Historical records of Atlantic hurricanes are accurate says study
(11/28/2007) Counting tropical storms that occurred before the advent of aircraft and satellites relies on ships logs and hurricane landfalls, making many believe that the numbers of historic tropical storms in the Atlantic are seriously undercounted. However, a statistical model based on the climate factors that influence Atlantic tropical storm activity shows that the estimates currently used are only slightly below modeled numbers and indicate that the numbers of tropical storms in the recent past are increasing, according to researchers.

Hurricane Katrina released large amounts of carbon by destroying 320m trees
(11/15/2007) The destruction of 320 million large trees by Hurricane Katrina reduced the capacity of forests in the Southern United States to soak up carbon, reports a new study published in the journal Science. The research shows that hurricanes and other natural disturbances "can affect a landscape's potential as a 'carbon sink' because the dead vegetation then decays, returning carbon to the atmosphere, and because the old vegetation is replaced by smaller, younger plants."

Felix Death Toll Washes Up on Coastline
(9/7/2007) Nicaraguan and Honduran officials have announced that upwards of 100 people are confirmed dead, and another 120 still unaccounted for after Hurricane Felix made landfall earlier this week.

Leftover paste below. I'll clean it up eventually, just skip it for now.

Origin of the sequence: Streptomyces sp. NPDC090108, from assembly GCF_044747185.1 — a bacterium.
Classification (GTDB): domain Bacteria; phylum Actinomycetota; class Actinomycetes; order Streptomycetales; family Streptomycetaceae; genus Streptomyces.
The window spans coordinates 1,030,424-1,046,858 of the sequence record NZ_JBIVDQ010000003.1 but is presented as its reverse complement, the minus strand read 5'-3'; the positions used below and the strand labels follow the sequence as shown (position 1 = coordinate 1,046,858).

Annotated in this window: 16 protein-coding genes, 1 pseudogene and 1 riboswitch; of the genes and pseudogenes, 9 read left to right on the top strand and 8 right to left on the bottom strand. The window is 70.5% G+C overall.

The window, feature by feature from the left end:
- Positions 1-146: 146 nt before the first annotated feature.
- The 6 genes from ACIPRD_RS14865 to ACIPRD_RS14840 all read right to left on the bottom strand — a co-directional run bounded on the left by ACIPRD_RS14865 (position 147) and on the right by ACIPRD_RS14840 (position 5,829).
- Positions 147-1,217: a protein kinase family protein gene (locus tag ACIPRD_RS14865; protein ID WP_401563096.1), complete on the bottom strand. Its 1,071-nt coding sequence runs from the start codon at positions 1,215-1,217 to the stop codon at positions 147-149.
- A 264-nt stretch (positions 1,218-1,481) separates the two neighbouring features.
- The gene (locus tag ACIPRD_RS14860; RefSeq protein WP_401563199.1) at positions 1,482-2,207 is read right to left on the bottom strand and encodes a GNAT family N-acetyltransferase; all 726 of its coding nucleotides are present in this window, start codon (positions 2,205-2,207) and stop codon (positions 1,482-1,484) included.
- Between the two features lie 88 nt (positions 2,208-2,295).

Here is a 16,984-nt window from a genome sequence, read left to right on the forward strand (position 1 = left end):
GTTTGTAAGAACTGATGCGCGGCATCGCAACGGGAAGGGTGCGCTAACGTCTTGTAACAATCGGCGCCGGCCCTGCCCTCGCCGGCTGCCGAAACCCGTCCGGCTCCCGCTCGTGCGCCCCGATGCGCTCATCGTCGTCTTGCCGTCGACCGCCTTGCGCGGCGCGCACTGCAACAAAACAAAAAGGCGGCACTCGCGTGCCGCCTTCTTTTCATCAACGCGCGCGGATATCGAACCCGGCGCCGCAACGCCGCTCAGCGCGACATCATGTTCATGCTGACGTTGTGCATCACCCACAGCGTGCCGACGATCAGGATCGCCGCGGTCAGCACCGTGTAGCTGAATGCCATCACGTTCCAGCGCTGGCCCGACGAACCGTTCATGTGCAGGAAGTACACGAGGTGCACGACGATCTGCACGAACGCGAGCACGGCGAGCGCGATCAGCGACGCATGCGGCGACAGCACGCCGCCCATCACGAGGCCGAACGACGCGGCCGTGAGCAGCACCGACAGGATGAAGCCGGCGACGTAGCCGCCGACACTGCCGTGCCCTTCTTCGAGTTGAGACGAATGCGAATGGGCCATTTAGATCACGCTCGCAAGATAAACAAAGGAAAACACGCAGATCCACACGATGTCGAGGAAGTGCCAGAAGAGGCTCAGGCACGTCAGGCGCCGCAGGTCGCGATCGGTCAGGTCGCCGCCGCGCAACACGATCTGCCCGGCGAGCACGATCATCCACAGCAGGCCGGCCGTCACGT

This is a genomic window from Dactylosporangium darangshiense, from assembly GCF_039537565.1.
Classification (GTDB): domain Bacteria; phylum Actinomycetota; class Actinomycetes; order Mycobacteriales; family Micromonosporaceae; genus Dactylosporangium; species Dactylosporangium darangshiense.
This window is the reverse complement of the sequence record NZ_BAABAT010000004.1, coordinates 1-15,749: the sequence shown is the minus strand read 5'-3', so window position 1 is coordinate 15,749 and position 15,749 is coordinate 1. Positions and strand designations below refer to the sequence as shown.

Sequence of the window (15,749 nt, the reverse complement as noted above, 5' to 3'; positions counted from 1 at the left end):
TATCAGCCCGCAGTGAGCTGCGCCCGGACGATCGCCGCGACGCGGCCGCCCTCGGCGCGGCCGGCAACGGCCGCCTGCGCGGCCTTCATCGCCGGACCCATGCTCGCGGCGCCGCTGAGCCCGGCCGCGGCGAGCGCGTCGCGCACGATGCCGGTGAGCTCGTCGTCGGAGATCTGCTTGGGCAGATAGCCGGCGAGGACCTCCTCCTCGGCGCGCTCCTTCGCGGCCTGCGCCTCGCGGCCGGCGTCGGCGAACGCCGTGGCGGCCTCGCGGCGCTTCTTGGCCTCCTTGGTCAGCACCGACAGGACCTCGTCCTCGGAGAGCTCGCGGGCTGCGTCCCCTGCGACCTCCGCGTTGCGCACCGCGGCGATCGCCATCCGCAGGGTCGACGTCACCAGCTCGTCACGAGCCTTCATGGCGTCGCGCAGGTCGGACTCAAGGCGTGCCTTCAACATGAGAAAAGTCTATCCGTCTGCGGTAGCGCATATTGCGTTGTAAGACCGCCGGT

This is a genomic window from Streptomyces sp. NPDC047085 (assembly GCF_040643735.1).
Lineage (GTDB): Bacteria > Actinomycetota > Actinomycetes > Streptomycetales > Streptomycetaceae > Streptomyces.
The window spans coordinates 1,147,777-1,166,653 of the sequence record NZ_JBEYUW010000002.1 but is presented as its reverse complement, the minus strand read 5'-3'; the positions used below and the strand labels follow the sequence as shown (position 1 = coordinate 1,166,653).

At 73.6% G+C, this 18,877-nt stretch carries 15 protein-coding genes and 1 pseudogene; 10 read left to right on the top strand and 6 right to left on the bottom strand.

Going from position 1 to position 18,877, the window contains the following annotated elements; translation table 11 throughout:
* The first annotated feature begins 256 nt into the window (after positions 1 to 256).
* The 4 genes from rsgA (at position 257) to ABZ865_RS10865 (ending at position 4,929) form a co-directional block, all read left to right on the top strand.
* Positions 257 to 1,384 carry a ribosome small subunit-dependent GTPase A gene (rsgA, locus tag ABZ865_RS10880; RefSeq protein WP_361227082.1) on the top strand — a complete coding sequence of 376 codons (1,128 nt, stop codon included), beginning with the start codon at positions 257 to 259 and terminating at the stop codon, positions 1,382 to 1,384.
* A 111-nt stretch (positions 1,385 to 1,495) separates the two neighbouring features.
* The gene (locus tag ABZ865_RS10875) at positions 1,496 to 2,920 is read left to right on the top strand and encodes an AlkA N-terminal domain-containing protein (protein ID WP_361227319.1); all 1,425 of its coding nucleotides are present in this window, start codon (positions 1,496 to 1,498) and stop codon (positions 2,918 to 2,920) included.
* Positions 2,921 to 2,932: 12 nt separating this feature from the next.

Felix: first time two Category-5 storms hit land in same season
(9/4/2007) Hurricane Felix made landfall in Nicaragua around 7:45 a.m. Eastern Time as a Category 5 storm with top winds at 160 mph (260 km/h), according to the U.S. National Hurricane Center.

Dean was 3rd most intense Atlantic hurricane at landfall
(8/21/2007) Hurricane Dean was the third most intense Atlantic hurricane to make landfall, according to forecasters at the National Hurricane Center who measured the storm's central atmospheric pressure.

Could a hurricane hit California?
(8/20/2007) San Diego has been hit by hurricanes in the past and could be affected by such storms in the future according to data from the National Oceanic and Atmospheric Administration (NOAA). While a hurricane in San Diego would likely produce significantly less damage than Hurricane Katrina in New Orleans, it could still exact a high cost to Southern California especially if the region was caught off guard.

U.S. government weather agency cuts hurricane outlook
(8/10/2007) The U.S. National Oceanic and Atmospheric Administration on Thursday reduced its forecast for the number of tropical storms and hurricanes expected during the 2007 Atlantic season. NOAA said it now expected between 13 and 16 named storms, with seven to nine becoming hurricanes and three to five of them classified as "major" hurricanes (categories 3, 4, or 5).

2007 hurricane season downgraded, questions over climate role remain
(8/6/2007) Hurricane researcher William Gray from Colorado State University cut his 2007 hurricane season outlook, saying there will likely be fewer storms than previously projected due to weak La Niña conditions and more atmospheric dust from Africa.

2007 hurricane season to be weaker than expected says forecaster
(7/24/2007) WSI Corp, a private forecaster, cut its 2007 hurricane season outlook, saying there will likely be fewer storms than previously projected, reports Reuters.

Hurricanes can help coral reefs
(7/17/2007) A close call with a hurricane can be beneficial to a stressed coral reef, reports a study published in Proceedings of the National Academy of Sciences (PNAS).





Comments?



News options Liquid error: Template not found languages/english/includes/x/_91.liquid



CITATION:
Rhett A. Butler, mongabay.com (April 03, 2007).

2007 hurricane season will be 'very active' but not due to global warming.

http://news.mongabay.com/2007/0403-hurricanes.html